dc.description.abstract<table><tr><td colspan="2" class="item-title">Relationship between lipodystrophy-associated morphologic/metabolic changes and health-related quality of life in persons infected with HIV/AIDS</td></tr><tr class="item-sponsor"><td class="label">Conference Sponsor:</td><td class="value">Sigma Theta Tau International</td></tr><tr class="item-year"><td class="label">Conference Year:</td><td class="value">2003</td></tr><tr class="item-author"><td class="label">Author:</td><td class="value">Nicholas, Patrice Kenneally, RN, DNSc, MPH, ANP</td></tr><tr class="item-institute"><td class="label">P.I. Institution Name:</td><td class="value">Massachusetts General Hospital Institute of Health Professions</td></tr><tr class="item-author-title"><td class="label">Title:</td><td class="value">Associate Professor</td></tr><tr class="item-email"><td class="label">Email:</td><td class="value">pnicholas@mghihp.edu</td></tr><tr class="item-co-authors"><td class="label">Co-Authors:</td><td class="value">Kenn M. Kirksey, RN, PhD, APRN, BC; Inge B. Corless, RN, PhD, FAAN; Jeanne Kemppainen, RN, PhD, CNS; Margaret E. Mueller, RN, MSN</td></tr><tr><td colspan="2" class="item-abstract">Objective: The objective of this research was to identify the incidence and prevalence of body fat changes associated with HIV, and their correlation with health-related quality of life. Design: Cross-sectional, correlational, descriptive design Population, Sample, Setting: 165 HIV-infected persons in California, Massachusetts, and Texas. Variables: Health-related quality of life and lipodystrophic symptomatology in persons living with HIV/AIDS. Methods: Health-related quality of life was measured using the Medical Outcomes Study Short Form-36 and the Living with HIV Scale. Symptoms were assessed using investigator-initiated open-ended questions. Findings: The mean age of the sample was 42.12 (SD + 8.29) and the mean number of years of formal education was 12.20 (SD + 2.45) years. Eighty percent (n=132) of the participants reported income as &ldquo;barely enough&rdquo; or &ldquo;totally inadequate.&rdquo; Approximately seventy-five percent (n=123) of the sample did not work for pay. On a scale of 0-100, the average score on quality of life variables was moderate to low, especially physical functioning, social functioning, and mental health. The mean score on the Living with HIV quality of life domains was moderate. Conclusions: There is a clear correlation between lipodystrophy symptom experiences and health-related quality of life in community-based samples of HIV-infected persons. It is reasonable to assume that work status/income may play an important role in illness representation and health outcomes appraisal. Implications: Further study is needed to define strategies that may be used by clients and their healthcare providers in order to diminish or eliminate HIV disease- and treatment-associated symptoms, and to enhance quality of life.</td></tr></table>en_GB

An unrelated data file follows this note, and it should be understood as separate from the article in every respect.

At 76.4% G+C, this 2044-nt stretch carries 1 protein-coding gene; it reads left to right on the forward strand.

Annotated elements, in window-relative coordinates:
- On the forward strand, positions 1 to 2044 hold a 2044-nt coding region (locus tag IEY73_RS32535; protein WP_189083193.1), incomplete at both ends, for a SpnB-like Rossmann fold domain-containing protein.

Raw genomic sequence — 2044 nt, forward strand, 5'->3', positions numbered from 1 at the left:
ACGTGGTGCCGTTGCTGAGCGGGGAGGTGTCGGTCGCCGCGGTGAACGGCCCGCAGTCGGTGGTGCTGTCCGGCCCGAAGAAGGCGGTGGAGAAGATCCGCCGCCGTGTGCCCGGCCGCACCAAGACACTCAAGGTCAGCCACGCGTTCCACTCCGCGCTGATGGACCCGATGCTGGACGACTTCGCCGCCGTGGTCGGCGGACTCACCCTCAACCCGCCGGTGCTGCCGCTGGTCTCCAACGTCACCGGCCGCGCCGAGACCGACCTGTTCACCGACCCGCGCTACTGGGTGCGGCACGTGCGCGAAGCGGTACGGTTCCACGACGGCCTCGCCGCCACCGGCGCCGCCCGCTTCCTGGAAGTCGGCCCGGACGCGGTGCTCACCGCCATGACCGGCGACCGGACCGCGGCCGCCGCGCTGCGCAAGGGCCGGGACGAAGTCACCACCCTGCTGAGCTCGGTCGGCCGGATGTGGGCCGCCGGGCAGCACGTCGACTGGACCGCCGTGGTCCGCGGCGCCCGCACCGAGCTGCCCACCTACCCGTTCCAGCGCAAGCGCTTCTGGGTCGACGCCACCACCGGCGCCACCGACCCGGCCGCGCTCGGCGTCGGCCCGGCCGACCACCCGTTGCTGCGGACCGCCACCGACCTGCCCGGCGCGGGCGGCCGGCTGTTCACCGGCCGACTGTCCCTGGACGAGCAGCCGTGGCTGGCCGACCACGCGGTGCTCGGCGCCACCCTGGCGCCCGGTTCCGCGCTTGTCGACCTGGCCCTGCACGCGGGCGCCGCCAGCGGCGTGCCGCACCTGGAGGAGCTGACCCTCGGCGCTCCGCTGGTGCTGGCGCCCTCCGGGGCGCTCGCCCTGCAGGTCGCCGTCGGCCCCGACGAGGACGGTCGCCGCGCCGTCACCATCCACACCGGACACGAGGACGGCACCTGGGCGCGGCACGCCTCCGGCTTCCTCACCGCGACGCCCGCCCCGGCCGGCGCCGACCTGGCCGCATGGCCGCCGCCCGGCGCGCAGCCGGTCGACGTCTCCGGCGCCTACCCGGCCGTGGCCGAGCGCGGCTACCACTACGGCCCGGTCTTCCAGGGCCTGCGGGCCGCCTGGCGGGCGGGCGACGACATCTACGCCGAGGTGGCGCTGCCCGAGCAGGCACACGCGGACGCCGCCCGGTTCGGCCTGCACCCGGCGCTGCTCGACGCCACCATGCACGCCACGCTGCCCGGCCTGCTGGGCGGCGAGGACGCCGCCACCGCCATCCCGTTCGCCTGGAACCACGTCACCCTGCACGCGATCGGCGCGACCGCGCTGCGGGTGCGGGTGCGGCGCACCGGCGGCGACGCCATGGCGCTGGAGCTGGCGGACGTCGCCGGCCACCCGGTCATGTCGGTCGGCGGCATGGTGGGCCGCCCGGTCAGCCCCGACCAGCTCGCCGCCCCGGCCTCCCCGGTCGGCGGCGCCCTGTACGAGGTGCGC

dc.date.available2011-10-26T09:39:32Z-
dc.date.issued2011-10-17en_GB
dc.date.accessioned2011-10-26T09:39:32Z-
dc.description.sponsorshipSigma Theta Tau Internationalen_GB